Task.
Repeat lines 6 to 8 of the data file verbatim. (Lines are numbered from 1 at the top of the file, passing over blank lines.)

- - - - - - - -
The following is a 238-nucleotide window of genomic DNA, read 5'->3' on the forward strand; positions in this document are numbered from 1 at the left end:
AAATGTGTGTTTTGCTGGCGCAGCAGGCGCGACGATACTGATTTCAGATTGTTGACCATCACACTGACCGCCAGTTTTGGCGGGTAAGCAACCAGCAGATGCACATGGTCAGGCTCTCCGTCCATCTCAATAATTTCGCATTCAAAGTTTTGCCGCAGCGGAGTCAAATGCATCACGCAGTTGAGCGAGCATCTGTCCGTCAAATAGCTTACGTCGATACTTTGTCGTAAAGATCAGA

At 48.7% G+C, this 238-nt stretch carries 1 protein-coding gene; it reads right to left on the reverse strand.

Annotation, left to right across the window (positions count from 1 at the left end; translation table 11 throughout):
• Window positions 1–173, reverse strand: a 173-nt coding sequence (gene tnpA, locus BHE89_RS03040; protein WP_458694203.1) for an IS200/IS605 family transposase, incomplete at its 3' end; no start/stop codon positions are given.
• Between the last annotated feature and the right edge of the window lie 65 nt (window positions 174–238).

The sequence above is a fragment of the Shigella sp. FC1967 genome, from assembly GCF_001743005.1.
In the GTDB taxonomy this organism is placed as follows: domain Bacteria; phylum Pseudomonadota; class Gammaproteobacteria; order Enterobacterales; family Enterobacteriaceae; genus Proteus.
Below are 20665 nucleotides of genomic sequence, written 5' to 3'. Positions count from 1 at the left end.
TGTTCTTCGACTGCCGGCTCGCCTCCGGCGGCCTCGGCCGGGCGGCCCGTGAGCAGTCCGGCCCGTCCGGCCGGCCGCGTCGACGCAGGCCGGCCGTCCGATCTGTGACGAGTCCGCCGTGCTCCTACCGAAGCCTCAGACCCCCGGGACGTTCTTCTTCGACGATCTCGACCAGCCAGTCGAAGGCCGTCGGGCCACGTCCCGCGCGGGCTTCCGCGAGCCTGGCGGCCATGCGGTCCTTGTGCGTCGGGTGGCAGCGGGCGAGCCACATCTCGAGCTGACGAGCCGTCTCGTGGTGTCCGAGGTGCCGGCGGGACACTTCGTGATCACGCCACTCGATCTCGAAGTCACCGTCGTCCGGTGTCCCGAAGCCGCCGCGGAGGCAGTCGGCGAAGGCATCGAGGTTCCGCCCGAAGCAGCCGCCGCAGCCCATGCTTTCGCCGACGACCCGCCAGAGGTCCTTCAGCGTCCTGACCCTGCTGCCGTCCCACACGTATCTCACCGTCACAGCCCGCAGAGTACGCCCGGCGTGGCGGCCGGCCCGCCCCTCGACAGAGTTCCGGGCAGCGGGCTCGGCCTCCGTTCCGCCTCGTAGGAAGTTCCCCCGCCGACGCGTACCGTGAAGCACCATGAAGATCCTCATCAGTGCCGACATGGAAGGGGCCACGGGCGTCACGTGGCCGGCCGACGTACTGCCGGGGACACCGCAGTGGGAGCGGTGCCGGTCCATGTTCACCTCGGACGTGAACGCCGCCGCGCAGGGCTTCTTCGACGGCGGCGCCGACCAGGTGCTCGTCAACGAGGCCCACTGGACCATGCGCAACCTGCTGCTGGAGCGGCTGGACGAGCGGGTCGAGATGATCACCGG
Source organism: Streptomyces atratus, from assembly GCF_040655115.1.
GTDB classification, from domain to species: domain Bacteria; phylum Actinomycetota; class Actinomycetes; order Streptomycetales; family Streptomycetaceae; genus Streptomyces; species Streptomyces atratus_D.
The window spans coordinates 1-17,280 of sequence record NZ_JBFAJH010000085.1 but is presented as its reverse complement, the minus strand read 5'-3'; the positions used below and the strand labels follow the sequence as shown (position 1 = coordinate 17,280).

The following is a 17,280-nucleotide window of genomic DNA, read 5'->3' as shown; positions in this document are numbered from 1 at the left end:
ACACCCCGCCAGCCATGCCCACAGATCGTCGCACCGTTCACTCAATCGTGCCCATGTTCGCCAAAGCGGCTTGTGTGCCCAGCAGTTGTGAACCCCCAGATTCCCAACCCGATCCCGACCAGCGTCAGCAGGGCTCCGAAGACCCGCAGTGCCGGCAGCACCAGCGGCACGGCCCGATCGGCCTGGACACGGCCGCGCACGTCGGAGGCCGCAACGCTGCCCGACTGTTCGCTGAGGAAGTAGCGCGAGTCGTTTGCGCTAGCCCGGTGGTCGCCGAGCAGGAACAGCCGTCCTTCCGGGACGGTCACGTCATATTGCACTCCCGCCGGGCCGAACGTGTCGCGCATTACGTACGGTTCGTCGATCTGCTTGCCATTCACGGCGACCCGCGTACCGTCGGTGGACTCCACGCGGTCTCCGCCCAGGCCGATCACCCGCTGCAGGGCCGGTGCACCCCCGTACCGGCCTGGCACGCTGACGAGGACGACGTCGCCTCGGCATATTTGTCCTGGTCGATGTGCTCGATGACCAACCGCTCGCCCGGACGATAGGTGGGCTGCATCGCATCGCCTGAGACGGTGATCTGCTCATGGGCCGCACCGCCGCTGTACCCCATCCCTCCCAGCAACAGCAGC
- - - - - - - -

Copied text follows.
• Between the last annotated feature and the right edge of the window lie 65 nt (window positions 174–238).

The sequence above is a fragment of the Shigella sp. FC1967 genome, from assembly GCF_001743005.1.
In the GTDB taxonomy this organism is placed as follows: domain Bacteria; phylum Pseudomonadota; class Gammaproteobacteria; order Enterobacterales; family Enterobacteriaceae; genus Proteus.